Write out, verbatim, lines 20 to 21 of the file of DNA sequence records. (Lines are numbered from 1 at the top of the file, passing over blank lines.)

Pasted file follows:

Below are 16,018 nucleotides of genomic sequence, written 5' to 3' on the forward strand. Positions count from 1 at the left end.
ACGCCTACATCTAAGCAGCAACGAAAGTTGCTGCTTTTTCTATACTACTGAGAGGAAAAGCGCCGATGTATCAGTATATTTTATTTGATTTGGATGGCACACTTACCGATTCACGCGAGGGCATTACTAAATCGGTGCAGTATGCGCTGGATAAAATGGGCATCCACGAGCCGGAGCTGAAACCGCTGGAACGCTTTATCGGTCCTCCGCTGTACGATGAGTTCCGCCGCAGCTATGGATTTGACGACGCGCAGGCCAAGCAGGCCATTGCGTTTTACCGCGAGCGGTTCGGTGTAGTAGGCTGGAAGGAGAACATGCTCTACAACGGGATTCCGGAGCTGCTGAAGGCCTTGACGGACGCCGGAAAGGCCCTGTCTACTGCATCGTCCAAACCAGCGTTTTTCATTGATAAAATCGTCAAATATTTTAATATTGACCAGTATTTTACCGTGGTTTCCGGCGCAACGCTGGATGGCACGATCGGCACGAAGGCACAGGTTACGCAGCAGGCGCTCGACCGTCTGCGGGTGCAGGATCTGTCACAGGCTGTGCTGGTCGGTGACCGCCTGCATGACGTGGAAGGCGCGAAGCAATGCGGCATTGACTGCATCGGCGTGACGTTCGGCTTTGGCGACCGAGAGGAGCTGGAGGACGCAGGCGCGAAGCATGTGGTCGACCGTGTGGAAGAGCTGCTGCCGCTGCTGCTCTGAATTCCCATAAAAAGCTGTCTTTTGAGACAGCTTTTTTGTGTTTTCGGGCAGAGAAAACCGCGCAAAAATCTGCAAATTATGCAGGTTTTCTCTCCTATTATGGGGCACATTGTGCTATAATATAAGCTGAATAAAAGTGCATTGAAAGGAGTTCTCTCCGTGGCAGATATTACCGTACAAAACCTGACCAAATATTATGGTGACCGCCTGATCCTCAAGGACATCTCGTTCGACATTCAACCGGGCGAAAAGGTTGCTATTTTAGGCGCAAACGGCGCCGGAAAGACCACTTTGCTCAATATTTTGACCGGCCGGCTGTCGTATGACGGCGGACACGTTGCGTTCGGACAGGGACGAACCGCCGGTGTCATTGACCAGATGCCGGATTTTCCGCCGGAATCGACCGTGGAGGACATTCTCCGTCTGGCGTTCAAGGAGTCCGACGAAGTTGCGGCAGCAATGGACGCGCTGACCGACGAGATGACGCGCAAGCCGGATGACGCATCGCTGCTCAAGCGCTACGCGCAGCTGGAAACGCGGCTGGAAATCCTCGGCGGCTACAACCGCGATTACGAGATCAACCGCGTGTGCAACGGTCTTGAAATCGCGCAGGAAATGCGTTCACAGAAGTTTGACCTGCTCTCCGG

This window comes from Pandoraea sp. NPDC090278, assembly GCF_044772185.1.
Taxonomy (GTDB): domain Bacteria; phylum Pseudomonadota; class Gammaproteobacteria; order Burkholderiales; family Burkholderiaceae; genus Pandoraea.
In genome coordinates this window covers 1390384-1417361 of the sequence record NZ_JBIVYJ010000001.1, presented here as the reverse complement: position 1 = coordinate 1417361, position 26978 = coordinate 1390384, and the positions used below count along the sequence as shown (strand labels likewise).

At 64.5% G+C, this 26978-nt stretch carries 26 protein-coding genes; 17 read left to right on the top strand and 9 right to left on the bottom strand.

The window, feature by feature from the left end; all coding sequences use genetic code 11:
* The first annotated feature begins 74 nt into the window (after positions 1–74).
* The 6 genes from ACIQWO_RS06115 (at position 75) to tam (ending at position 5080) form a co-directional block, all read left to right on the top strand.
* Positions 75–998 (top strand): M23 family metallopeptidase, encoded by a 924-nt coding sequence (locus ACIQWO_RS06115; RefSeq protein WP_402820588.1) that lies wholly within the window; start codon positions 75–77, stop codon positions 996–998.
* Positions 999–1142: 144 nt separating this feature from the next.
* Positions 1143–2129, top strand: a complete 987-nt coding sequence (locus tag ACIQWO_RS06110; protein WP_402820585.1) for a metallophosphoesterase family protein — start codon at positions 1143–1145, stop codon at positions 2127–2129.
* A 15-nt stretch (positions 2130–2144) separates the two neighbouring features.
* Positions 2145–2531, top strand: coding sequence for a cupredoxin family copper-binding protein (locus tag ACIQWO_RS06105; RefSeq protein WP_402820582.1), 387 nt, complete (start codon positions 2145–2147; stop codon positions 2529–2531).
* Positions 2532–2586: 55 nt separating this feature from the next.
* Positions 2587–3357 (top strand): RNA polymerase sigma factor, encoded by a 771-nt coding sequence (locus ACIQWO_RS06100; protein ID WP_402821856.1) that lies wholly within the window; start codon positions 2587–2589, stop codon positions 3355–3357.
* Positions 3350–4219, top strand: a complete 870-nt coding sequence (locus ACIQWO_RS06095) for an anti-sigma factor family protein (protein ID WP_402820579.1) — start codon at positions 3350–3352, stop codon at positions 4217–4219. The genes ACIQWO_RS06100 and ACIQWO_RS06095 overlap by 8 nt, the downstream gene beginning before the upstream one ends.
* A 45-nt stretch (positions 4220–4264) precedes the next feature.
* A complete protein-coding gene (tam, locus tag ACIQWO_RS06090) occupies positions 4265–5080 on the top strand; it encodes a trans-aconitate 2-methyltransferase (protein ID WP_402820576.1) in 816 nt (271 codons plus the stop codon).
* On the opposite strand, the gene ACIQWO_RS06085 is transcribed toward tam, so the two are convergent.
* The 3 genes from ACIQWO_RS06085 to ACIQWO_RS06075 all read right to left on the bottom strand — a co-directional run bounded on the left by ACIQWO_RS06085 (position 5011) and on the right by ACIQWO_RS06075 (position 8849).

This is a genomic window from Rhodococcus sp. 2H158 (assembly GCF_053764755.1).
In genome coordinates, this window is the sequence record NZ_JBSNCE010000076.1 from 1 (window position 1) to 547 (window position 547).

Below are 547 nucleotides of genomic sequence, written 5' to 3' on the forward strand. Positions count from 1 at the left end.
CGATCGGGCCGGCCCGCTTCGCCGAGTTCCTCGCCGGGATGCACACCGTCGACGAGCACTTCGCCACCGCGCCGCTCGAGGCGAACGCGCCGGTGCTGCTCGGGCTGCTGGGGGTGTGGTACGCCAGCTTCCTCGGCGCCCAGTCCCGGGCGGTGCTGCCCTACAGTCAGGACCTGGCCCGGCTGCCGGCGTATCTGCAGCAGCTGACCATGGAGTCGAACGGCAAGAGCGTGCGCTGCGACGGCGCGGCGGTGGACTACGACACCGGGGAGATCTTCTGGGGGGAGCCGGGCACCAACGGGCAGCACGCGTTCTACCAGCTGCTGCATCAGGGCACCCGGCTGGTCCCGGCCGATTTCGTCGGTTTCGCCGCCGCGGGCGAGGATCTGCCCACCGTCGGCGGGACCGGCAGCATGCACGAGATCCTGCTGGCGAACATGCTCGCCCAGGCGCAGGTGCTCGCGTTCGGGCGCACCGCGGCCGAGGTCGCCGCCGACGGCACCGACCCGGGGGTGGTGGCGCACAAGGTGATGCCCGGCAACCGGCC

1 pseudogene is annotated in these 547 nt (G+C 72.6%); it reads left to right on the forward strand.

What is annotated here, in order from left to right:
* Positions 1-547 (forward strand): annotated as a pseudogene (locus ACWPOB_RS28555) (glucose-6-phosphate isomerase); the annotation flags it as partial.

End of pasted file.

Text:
* On the opposite strand, the gene ACIQWO_RS06085 is transcribed toward tam, so the two are convergent.
* The 3 genes from ACIQWO_RS06085 to ACIQWO_RS06075 all read right to left on the bottom strand — a co-directional run bounded on the left by ACIQWO_RS06085 (position 5011) and on the right by ACIQWO_RS06075 (position 8849).